We are coming to the end of another Baby Loss Awareness week, an important annual event which aims to improve understanding of prenatal and baby death.
This week is Baby Loss Awareness Week, which aims to raise awareness of pregnancy and baby death in the UK, and this year the campaign is focussing on isolation.
Today is World Alzheimer’s Day, created to raise awareness of the disease as well as to introduce a conversation for those affected. If you’ve lost a loved one to Alzheimer’s, you may also find this to be a day of reflection for you.
Thursday 10 September is World Suicide Prevention Day 2020, which is inevitably going to cause a peak in discussions around suicide across the world wide web.
It started even before so-called ‘super Saturday’. Invitations to meet up, sometimes clearly signposted as ‘socially distanced walks’ but sometimes more vague: a gathering in someone’s garden, or was that their house?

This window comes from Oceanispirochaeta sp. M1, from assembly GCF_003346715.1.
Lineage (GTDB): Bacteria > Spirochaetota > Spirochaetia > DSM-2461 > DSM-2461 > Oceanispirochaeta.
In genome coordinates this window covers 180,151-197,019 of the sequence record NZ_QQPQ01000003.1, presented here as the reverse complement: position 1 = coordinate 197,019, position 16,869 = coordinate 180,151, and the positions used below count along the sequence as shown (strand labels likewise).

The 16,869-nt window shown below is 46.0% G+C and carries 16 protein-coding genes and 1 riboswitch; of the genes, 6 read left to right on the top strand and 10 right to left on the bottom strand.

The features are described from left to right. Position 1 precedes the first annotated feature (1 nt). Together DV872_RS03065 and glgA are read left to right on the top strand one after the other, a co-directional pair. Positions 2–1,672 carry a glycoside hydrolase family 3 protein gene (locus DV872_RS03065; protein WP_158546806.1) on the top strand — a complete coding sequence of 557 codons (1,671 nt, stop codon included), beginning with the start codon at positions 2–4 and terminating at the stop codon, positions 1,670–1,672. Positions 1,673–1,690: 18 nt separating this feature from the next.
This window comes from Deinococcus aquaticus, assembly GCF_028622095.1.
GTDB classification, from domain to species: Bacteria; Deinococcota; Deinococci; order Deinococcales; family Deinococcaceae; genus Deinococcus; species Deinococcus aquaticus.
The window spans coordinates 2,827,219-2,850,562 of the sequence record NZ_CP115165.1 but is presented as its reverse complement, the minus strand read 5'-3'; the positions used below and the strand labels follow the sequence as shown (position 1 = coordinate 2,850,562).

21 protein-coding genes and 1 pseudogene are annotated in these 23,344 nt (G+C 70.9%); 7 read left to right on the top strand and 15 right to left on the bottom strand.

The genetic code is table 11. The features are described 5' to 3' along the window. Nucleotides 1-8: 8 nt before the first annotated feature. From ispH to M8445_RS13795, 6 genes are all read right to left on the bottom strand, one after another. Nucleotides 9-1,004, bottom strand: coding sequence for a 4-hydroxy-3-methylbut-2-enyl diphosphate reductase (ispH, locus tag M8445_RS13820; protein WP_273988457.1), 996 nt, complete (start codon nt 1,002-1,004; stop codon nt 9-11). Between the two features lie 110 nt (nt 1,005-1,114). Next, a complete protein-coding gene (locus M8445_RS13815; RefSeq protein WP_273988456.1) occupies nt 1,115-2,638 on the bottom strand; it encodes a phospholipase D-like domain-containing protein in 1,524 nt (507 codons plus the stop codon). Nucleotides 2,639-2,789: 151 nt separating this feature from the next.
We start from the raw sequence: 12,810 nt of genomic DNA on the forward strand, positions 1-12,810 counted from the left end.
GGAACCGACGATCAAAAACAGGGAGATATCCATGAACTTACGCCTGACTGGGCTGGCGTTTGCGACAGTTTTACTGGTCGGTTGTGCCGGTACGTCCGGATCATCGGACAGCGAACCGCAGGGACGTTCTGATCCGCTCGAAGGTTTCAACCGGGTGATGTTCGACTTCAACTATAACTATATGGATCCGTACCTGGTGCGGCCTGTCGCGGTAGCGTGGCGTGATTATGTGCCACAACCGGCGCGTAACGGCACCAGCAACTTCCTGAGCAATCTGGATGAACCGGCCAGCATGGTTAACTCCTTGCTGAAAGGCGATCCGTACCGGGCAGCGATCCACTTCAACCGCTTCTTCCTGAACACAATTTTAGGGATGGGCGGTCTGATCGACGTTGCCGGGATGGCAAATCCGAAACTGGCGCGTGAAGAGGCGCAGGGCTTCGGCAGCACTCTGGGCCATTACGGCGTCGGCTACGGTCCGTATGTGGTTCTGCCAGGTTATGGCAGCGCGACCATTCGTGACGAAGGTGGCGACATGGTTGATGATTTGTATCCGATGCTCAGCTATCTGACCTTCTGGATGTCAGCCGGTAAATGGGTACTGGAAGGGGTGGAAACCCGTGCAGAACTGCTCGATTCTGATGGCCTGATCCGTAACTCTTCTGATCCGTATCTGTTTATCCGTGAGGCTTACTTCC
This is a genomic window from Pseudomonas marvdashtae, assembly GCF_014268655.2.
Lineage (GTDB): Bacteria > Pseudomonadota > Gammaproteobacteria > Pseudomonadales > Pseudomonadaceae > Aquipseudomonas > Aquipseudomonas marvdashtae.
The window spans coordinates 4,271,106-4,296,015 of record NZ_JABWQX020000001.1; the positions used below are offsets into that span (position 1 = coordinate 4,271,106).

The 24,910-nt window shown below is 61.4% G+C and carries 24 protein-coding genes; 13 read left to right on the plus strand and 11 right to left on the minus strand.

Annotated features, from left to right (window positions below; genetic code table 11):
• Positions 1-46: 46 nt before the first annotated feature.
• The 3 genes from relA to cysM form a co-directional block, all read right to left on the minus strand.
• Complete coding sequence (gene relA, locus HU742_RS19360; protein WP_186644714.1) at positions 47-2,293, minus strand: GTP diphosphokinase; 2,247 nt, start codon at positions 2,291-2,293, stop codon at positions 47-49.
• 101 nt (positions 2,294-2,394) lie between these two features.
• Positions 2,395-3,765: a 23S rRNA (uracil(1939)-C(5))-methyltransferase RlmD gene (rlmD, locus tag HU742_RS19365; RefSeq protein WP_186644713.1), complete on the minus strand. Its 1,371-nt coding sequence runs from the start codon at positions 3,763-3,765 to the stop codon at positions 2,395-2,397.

2020 is a year like no other for everybody; counsellors and therapists are no exception. The Covid-19 pandemic has necessitated a change in ways of working that have been dramatic for many.
Those of us working in bereavement support are, sadly, like healthcare workers and funeral directors among others, very busy at the moment. At the point of writing, in 2020 to date the UK death toll is 20% higher than the average of previous years.
Today we’re welcoming a guest blogger, Mary Walsh, whose dad sadly died recently. This Mental Health Awareness Week we’re grateful to Mary for encouraging us to focus on allowing ourselves to grieve in the ways that feel right for us – and for Mary, in nature.
One of the most effective questions I’ve found to ask clients who present with a scenario on which they want advice is, “What would you say if your best friend asked you the same thing?”
Grief is, for many people, a lonely and isolating experience. No-one knew your loved one quite like you did; no-one had the exact relationship with them you did; therefore there is no-one who can fully understand your loss.